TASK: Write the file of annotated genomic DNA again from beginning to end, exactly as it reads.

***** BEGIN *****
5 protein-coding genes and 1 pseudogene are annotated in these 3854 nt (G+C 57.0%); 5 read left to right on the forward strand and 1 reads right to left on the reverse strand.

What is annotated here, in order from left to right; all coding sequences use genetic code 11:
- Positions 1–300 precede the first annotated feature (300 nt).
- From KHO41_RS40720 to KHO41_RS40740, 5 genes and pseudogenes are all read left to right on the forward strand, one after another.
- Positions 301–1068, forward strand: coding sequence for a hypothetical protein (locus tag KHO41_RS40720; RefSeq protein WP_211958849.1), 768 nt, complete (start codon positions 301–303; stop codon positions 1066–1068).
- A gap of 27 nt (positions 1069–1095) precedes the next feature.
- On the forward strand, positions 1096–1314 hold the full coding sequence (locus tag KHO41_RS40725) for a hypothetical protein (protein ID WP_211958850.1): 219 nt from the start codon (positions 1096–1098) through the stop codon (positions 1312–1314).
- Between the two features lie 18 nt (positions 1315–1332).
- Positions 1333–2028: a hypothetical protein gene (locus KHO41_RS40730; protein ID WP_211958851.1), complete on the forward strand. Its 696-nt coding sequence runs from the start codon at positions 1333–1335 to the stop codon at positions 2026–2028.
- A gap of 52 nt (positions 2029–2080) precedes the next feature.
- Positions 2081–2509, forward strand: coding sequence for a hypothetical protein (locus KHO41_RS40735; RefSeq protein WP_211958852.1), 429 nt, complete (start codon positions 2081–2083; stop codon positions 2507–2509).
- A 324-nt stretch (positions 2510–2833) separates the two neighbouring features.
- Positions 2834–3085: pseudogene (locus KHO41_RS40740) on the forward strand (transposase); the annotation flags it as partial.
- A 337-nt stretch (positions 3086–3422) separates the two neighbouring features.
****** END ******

5 protein-coding genes and 1 pseudogene are annotated in these 3854 nt (G+C 57.0%); 5 read left to right on the forward strand and 1 reads right to left on the reverse strand.

What is annotated here, in order from left to right; all coding sequences use genetic code 11:
- Positions 1–300 precede the first annotated feature (300 nt).
- From KHO41_RS40720 to KHO41_RS40740, 5 genes and pseudogenes are all read left to right on the forward strand, one after another.
- Positions 301–1068, forward strand: coding sequence for a hypothetical protein (locus tag KHO41_RS40720; RefSeq protein WP_211958849.1), 768 nt, complete (start codon positions 301–303; stop codon positions 1066–1068).
- A gap of 27 nt (positions 1069–1095) precedes the next feature.
- On the forward strand, positions 1096–1314 hold the full coding sequence (locus tag KHO41_RS40725) for a hypothetical protein (protein ID WP_211958850.1): 219 nt from the start codon (positions 1096–1098) through the stop codon (positions 1312–1314).
- Between the two features lie 18 nt (positions 1315–1332).
- Positions 1333–2028: a hypothetical protein gene (locus KHO41_RS40730; protein ID WP_211958851.1), complete on the forward strand. Its 696-nt coding sequence runs from the start codon at positions 1333–1335 to the stop codon at positions 2026–2028.
- A gap of 52 nt (positions 2029–2080) precedes the next feature.
- Positions 2081–2509, forward strand: coding sequence for a hypothetical protein (locus KHO41_RS40735; RefSeq protein WP_211958852.1), 429 nt, complete (start codon positions 2081–2083; stop codon positions 2507–2509).
- A 324-nt stretch (positions 2510–2833) separates the two neighbouring features.
- Positions 2834–3085: pseudogene (locus KHO41_RS40740) on the forward strand (transposase); the annotation flags it as partial.
- A 337-nt stretch (positions 3086–3422) separates the two neighbouring features.